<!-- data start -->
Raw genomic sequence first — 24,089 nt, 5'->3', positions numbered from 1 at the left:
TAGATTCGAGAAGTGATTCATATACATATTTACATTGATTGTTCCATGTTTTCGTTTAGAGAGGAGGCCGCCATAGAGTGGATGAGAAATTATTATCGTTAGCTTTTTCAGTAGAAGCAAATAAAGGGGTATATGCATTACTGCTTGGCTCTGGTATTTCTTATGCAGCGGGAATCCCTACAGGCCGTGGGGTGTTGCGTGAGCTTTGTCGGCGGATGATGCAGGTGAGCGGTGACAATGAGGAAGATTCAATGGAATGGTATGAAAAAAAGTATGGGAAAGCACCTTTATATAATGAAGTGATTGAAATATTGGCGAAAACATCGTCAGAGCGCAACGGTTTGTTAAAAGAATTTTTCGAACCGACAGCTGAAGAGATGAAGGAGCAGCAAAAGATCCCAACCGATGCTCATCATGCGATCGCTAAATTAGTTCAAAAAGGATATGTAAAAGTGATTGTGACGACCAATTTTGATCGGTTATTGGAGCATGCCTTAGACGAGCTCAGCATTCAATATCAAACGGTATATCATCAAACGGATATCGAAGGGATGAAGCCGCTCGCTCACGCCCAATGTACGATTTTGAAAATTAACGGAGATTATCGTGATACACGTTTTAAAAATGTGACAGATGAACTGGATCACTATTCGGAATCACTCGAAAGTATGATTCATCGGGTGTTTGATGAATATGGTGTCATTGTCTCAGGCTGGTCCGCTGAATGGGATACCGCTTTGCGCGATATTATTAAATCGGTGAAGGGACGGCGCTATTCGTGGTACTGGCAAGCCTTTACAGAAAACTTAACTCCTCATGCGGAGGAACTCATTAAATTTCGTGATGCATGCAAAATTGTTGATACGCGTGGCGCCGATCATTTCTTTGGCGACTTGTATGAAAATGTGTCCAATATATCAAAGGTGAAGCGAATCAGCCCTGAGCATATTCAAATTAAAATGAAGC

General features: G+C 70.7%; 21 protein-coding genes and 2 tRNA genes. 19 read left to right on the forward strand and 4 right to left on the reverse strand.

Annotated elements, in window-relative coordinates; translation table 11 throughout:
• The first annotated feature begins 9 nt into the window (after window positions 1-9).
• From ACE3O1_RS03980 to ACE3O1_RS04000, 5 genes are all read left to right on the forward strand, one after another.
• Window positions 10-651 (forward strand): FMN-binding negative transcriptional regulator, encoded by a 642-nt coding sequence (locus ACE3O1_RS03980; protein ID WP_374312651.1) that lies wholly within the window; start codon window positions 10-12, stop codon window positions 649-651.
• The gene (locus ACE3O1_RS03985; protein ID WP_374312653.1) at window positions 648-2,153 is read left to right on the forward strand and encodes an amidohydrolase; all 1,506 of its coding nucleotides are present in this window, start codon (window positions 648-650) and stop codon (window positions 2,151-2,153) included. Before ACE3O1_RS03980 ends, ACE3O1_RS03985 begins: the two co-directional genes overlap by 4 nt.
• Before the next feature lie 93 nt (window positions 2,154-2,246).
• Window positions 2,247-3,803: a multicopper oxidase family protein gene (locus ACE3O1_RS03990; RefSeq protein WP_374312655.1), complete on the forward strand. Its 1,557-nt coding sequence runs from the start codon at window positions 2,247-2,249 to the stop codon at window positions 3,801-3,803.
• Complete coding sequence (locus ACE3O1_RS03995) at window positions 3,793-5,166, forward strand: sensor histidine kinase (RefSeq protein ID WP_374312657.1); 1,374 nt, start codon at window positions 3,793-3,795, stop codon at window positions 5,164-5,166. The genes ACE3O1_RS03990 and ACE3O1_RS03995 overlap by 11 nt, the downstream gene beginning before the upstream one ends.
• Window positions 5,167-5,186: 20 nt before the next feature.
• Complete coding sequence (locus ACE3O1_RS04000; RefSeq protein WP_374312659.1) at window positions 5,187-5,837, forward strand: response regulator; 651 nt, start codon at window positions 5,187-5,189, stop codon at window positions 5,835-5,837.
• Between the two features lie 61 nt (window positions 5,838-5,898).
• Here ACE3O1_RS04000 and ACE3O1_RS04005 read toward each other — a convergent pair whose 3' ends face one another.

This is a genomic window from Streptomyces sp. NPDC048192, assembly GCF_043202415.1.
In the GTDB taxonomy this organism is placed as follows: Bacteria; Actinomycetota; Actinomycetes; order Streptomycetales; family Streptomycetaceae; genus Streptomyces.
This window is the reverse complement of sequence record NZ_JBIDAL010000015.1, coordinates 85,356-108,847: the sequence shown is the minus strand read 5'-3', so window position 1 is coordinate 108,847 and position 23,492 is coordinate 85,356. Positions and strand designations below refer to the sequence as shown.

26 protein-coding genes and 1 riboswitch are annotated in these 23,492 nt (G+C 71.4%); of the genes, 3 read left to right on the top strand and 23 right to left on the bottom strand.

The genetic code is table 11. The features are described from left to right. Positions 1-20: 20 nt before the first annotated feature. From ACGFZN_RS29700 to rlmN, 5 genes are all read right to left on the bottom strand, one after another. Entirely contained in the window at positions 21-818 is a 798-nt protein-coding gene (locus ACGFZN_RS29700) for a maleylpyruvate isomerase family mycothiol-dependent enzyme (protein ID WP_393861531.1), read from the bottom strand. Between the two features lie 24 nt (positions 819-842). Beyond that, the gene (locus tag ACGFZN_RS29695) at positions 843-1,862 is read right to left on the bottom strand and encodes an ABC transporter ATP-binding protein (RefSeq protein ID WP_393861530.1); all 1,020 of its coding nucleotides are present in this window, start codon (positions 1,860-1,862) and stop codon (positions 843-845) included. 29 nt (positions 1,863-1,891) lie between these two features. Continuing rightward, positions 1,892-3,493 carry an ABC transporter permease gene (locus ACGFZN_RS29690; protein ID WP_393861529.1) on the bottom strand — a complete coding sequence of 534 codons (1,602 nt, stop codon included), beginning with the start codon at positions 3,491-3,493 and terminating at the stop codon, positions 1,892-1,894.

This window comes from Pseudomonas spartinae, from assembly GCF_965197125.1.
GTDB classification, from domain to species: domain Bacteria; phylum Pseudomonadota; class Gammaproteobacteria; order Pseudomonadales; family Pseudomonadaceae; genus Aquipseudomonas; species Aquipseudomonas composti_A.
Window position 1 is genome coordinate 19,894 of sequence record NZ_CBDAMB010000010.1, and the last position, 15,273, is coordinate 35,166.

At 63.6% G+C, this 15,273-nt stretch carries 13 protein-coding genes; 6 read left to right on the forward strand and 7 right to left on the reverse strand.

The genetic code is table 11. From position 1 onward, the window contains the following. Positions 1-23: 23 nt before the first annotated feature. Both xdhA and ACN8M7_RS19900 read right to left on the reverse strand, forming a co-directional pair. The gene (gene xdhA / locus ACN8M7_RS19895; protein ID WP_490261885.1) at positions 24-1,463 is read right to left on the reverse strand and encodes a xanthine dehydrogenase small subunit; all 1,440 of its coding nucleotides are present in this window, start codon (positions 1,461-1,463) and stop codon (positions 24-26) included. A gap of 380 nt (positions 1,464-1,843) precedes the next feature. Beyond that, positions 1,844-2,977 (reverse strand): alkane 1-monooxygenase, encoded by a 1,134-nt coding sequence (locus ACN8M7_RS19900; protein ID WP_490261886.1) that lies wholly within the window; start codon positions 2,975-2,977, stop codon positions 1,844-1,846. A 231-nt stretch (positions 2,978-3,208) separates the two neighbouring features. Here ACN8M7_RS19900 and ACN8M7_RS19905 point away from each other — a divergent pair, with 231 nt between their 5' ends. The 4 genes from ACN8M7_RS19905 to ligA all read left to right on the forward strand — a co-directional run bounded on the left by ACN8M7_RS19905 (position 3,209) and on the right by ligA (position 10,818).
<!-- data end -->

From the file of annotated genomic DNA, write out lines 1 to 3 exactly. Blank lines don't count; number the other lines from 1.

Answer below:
Raw genomic sequence first — 24,089 nt, 5'->3', positions numbered from 1 at the left:
TAGATTCGAGAAGTGATTCATATACATATTTACATTGATTGTTCCATGTTTTCGTTTAGAGAGGAGGCCGCCATAGAGTGGATGAGAAATTATTATCGTTAGCTTTTTCAGTAGAAGCAAATAAAGGGGTATATGCATTACTGCTTGGCTCTGGTATTTCTTATGCAGCGGGAATCCCTACAGGCCGTGGGGTGTTGCGTGAGCTTTGTCGGCGGATGATGCAGGTGAGCGGTGACAATGAGGAAGATTCAATGGAATGGTATGAAAAAAAGTATGGGAAAGCACCTTTATATAATGAAGTGATTGAAATATTGGCGAAAACATCGTCAGAGCGCAACGGTTTGTTAAAAGAATTTTTCGAACCGACAGCTGAAGAGATGAAGGAGCAGCAAAAGATCCCAACCGATGCTCATCATGCGATCGCTAAATTAGTTCAAAAAGGATATGTAAAAGTGATTGTGACGACCAATTTTGATCGGTTATTGGAGCATGCCTTAGACGAGCTCAGCATTCAATATCAAACGGTATATCATCAAACGGATATCGAAGGGATGAAGCCGCTCGCTCACGCCCAATGTACGATTTTGAAAATTAACGGAGATTATCGTGATACACGTTTTAAAAATGTGACAGATGAACTGGATCACTATTCGGAATCACTCGAAAGTATGATTCATCGGGTGTTTGATGAATATGGTGTCATTGTCTCAGGCTGGTCCGCTGAATGGGATACCGCTTTGCGCGATATTATTAAATCGGTGAAGGGACGGCGCTATTCGTGGTACTGGCAAGCCTTTACAGAAAACTTAACTCCTCATGCGGAGGAACTCATTAAATTTCGTGATGCATGCAAAATTGTTGATACGCGTGGCGCCGATCATTTCTTTGGCGACTTGTATGAAAATGTGTCCAATATATCAAAGGTGAAGCGAATCAGCCCTGAGCATATTCAAATTAAAATGAAGC

General features: G+C 70.7%; 21 protein-coding genes and 2 tRNA genes. 19 read left to right on the forward strand and 4 right to left on the reverse strand.